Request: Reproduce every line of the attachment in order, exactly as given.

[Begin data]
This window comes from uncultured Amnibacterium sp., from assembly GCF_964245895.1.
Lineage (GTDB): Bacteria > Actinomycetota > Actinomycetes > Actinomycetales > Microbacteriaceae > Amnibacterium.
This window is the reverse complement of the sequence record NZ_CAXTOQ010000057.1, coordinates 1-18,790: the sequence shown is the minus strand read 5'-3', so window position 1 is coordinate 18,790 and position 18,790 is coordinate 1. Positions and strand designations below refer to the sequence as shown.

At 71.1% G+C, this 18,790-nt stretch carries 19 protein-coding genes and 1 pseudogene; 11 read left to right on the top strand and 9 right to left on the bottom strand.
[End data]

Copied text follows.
This window comes from uncultured Amnibacterium sp., from assembly GCF_964245895.1.
Lineage (GTDB): Bacteria > Actinomycetota > Actinomycetes > Actinomycetales > Microbacteriaceae > Amnibacterium.
This window is the reverse complement of the sequence record NZ_CAXTOQ010000057.1, coordinates 1-18,790: the sequence shown is the minus strand read 5'-3', so window position 1 is coordinate 18,790 and position 18,790 is coordinate 1. Positions and strand designations below refer to the sequence as shown.

At 71.1% G+C, this 18,790-nt stretch carries 19 protein-coding genes and 1 pseudogene; 11 read left to right on the top strand and 9 right to left on the bottom strand.